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7 Most Common House Insulations

Ceiling fiberglass insulation

What Is The Best House Insulation?

There are basically six different types of insulation used in the housing market today. We’ve got closed cell insulation, open cell, then you have a cellulose, paper faced fiberglass insulation, rock wool, and your standard unfaced fiberglass batts.

Now I typically use about three of these on my projects. But we are seeing a bit of variation as we are building differently and creating more energy efficient homes.

Let’s walk through each type of insulation and talk about the R-value and the pros and cons and what kind of standouts for any of these types of insulation.

It’s not uncommon to see a mix of all these products at various stages of the construction process, these days, the closed cell foam is definitely at the higher end of your insulation spectrum.

Closed Cell Foam

You’ve got the highest, R-values per inch coming at 7.2 and we can customize that, depending on the demands for the project, common applications are below slab foundation. Walls, retrofitting existing buildings, where we’ve got limited depths and we need to achieve higher R-values and in mixed applications and roof lines where we get the structural integrity, vapor barrier and an increase in closed cell at that base. and then we make up the rest with some of the other forms of insulation coming down the line.

Spray foam insulation

Open Cell Foam

Then we have our open cell foam. It still has a high R-value of four per inch if using a three quarter: pound density foam so a little denser than a traditional half pound open cell foam. Four per inch this in a full two by six cavity that’s going to have you at about R-22. It still provides an excellent air barrier, a little different than the closed cell foam.

Open doesn’t have the integrated, vapor barrier technology built into it, so that’s why a lot of times they’re used in conjunction with one another.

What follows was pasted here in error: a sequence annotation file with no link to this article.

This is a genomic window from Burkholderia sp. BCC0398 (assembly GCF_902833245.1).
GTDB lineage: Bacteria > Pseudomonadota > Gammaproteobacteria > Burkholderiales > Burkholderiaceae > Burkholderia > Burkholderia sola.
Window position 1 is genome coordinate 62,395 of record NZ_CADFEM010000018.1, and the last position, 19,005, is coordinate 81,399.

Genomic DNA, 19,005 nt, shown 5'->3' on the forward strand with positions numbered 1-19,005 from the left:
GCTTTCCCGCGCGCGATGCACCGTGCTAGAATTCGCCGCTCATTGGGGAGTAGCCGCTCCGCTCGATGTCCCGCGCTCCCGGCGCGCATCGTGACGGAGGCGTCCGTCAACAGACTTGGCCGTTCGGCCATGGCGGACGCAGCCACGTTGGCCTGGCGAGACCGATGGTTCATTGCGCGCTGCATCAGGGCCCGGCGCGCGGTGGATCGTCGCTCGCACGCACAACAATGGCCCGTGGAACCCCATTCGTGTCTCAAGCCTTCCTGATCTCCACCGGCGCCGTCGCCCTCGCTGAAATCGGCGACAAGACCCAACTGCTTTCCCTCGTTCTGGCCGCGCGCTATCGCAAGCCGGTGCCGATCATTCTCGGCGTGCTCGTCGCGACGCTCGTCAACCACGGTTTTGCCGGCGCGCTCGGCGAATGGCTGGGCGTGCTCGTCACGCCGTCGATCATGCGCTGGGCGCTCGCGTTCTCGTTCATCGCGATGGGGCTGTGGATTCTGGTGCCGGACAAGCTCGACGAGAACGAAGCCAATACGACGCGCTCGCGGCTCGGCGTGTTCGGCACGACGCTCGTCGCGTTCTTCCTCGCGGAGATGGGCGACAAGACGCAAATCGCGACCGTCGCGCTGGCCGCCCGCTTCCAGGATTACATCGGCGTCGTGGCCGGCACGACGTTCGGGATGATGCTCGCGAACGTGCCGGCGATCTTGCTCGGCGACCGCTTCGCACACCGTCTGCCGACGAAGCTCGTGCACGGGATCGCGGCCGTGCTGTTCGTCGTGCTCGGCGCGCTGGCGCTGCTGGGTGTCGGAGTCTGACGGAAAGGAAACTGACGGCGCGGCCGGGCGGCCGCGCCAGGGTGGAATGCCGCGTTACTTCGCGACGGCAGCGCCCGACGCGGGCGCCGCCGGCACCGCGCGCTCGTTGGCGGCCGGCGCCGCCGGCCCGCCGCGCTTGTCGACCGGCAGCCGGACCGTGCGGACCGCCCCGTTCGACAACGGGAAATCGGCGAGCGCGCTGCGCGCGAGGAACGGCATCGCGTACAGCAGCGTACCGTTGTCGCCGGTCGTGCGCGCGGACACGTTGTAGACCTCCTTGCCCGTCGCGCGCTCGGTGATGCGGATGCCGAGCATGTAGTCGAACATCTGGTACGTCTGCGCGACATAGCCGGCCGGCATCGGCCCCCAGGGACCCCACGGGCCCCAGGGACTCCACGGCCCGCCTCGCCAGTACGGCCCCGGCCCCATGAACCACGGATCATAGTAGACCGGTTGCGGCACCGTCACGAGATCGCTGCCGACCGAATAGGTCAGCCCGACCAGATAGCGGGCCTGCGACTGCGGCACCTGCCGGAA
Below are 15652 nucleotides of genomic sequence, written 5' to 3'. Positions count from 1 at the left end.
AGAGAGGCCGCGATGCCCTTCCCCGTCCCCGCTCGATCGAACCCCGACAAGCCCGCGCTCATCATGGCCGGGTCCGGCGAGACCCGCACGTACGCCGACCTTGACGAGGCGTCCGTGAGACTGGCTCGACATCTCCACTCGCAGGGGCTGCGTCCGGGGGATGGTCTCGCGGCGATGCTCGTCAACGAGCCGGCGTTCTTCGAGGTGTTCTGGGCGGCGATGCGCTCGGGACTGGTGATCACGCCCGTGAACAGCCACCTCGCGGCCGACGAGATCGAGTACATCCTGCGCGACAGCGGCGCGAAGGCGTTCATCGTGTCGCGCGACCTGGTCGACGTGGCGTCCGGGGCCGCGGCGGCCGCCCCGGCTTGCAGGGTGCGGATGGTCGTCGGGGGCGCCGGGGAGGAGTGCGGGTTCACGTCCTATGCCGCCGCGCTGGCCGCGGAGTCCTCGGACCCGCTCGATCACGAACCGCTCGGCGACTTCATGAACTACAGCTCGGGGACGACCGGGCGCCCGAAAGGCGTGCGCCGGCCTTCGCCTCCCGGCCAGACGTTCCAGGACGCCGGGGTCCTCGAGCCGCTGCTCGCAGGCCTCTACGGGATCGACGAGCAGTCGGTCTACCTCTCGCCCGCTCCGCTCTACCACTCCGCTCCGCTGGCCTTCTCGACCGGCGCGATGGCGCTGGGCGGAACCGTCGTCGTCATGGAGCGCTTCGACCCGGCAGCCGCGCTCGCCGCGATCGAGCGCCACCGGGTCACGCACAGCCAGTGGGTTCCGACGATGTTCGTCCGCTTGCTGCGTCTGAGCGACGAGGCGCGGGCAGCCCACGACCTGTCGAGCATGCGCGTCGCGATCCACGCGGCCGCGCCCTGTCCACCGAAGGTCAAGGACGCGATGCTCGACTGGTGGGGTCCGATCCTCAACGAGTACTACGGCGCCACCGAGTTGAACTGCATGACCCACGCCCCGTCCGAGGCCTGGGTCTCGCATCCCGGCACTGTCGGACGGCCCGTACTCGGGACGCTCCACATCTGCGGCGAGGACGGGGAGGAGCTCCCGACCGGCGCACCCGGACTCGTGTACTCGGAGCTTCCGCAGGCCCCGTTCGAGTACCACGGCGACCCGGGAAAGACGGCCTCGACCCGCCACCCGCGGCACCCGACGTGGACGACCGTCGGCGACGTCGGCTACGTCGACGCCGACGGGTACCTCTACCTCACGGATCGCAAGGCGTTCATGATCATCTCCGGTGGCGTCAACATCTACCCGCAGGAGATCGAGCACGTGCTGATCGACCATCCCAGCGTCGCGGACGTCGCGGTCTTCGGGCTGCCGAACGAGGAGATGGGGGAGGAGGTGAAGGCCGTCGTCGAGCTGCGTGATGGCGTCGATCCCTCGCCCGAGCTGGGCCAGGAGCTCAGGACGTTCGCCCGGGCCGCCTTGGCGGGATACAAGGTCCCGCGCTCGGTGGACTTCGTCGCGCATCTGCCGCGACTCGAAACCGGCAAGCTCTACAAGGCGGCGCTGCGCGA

Dense Packed Cellulose

Next we have dense packed cellulose application in new construction. It’s blown in behind the netting. There is lot of interest in this and some of the ultra green building communities, largely due to its high recycle contents, 99 % recycled newspaper – but it does not provide a vapor barrier or air barrier. So some that you will see in use with something like a smart membrane or poly over the top.

Faced Fiberglass

Then there is your run-of-the-mill craft faced fiberglass insulation. You know the old tried and true, been around for a long time in the building industry gets us where we need to be with an R-value, does not have any air barrier qualities. The craft facing does provide a vapor barrier, though not like todays smart membranes which are used for moisture management. This would be somewhat of a dumb membrane in that it just provides a moisture block in both directions. Doesn’t really manage moisture it just stops it.

Fiberglass insulation

Unfaced Fiberglass

Unfaced fiberglass insulation like your craft face has a lot of popularity as an R-value installation option as well. They both tend to be at the lower end of the price range, so you can hit your code standards at a cheaper price.

Blown (Loose Fill) Fiberglass

Like batt fiberglass, blown-in insulation has great R-value while staying on the lower end cost wise. The advantage blown in has is it is easy to install and can fill cavities that are hard to do with batts. It can be blown into depths that will help reduce heat loss and save money.

Mineral Wool

Mineral wool functions similarly to the fiberglass, in that it doesn’t, provide the air barrier or vapor barrier qualities, but it does have some interesting attributes just as part of the manufacturing process. It’s naturally fire resistant and water resistant. It does install a little bit cleaner and little bit nicer. It has a higher density than the fiberglass which allows it to compress, but then because of it’s flexibility expands back into place, and you end up with a much tighter seal around the edges of the product. Because of its density, it has a slightly higher R-value in the same depth as fiberglass or cellulose.


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